Also feeling the pressure of that political agenda, but in a position to be more vocal about the issues than regulators lower in the ranks of state government, John Quigley, Secretary of DCNR, is ultimately responsible for the actions of his overworked and underfunded agency.  From his vantage point at the head of the agency charged with conservation and management of Pennsylvania public lands and natural resources, Quigley says, “the Marcellus play will literally transform the face of Penn’s Woods.” What remains to be seen, is precisely in what way transformation will occur, and if the DCNR is allowed to do its job in this pivotal issue. “Obviously, this is a potential economic boom. It provides an abundant supply of the cleanest burning fossil fuel and it has a lot of upsides to it. It’s making land owners wealthy,” he explains. “But it also brings with it, the risk of great peril.”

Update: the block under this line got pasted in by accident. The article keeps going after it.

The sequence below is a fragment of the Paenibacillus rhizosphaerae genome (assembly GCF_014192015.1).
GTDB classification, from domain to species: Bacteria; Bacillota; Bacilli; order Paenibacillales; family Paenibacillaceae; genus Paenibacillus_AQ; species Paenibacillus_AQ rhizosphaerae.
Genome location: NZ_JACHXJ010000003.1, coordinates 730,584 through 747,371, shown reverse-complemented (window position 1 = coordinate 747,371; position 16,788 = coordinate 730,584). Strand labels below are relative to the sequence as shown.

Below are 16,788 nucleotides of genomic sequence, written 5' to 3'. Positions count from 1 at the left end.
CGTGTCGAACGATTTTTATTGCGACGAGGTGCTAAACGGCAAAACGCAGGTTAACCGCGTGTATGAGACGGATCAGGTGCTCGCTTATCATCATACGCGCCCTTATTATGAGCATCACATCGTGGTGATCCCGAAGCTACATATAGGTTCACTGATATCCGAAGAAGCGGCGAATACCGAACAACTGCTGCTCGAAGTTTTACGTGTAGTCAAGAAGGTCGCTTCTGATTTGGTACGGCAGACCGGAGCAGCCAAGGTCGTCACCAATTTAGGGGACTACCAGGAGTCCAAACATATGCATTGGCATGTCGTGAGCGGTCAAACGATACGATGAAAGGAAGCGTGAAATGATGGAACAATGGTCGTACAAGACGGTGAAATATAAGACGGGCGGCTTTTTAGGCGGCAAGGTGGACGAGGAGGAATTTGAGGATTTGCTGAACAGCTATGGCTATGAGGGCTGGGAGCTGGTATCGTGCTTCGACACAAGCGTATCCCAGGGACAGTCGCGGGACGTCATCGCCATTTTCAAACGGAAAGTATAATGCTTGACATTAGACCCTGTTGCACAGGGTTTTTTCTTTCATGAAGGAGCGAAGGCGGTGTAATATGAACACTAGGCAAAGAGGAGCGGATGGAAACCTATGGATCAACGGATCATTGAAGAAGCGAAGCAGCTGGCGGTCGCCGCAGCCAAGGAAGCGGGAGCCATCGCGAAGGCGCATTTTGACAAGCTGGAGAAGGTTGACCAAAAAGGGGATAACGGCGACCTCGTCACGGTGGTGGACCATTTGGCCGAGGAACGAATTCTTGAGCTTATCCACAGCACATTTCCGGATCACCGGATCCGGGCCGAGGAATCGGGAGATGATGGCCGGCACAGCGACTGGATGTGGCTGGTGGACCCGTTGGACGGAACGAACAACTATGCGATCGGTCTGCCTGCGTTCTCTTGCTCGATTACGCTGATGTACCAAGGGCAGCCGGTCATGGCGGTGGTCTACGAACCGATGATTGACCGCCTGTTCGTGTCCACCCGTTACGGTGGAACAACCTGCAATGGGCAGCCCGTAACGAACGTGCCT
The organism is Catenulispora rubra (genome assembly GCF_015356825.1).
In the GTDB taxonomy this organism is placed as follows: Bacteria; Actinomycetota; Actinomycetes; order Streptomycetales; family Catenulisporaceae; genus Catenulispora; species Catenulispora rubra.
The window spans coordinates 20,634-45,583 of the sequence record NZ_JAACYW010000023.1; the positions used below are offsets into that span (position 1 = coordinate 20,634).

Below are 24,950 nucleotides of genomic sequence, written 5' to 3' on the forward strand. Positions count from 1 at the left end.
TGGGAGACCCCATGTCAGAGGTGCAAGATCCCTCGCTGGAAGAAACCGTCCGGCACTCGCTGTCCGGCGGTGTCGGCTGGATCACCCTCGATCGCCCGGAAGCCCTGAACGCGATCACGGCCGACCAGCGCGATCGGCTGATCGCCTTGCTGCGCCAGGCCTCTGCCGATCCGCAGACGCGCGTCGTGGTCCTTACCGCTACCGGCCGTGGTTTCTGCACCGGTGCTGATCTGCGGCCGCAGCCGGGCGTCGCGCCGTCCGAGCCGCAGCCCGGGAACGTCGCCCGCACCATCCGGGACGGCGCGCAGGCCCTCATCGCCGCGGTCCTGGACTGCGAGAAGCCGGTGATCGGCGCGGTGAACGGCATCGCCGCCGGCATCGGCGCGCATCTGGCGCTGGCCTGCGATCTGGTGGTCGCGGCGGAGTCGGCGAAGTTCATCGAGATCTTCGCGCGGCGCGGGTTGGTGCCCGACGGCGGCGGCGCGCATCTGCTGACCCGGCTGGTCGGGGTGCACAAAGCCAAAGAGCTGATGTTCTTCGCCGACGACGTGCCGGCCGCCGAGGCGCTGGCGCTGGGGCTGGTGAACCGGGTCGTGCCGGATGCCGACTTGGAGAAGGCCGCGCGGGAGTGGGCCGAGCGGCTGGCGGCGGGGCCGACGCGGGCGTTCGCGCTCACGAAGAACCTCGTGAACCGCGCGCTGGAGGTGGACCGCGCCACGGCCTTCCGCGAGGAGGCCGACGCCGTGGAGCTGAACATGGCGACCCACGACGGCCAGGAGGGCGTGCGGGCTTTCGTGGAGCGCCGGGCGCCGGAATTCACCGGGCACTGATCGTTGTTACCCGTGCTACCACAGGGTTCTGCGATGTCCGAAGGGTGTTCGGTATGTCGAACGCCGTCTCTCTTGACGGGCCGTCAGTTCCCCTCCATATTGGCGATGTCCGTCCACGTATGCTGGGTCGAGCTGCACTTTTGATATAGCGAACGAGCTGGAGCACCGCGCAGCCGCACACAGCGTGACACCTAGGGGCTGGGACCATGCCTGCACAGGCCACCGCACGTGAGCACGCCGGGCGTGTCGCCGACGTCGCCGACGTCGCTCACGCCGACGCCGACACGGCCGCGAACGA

Colleague Emily Anderson in the Tioga State Forest observing current development activity.

“A quarter of the state is under lease by the industry, and that is going to change the face of the state, there’s simply no question about it.” Quigley reiterates, “We will surpass Oklahoma probably this year with the second-most active drill-rigs, behind only Texas.” What concerns him is that history has been known to repeat itself, and all the developments of this resource play are very reminiscent of the past. “This is the next wave of resource extraction, and those waves have characterized the state’s history; whether it was the discovery of oil by Drake, the timber industry to fuel the Industrial Revolution, and the discovery of coal.” Despite the economic benefit enjoyed during those years of plenty, there were lasting costs that the people are still paying for. “In every one of those cases, we got wronged and the resource extraction was characterized by private profit and socialized cost.”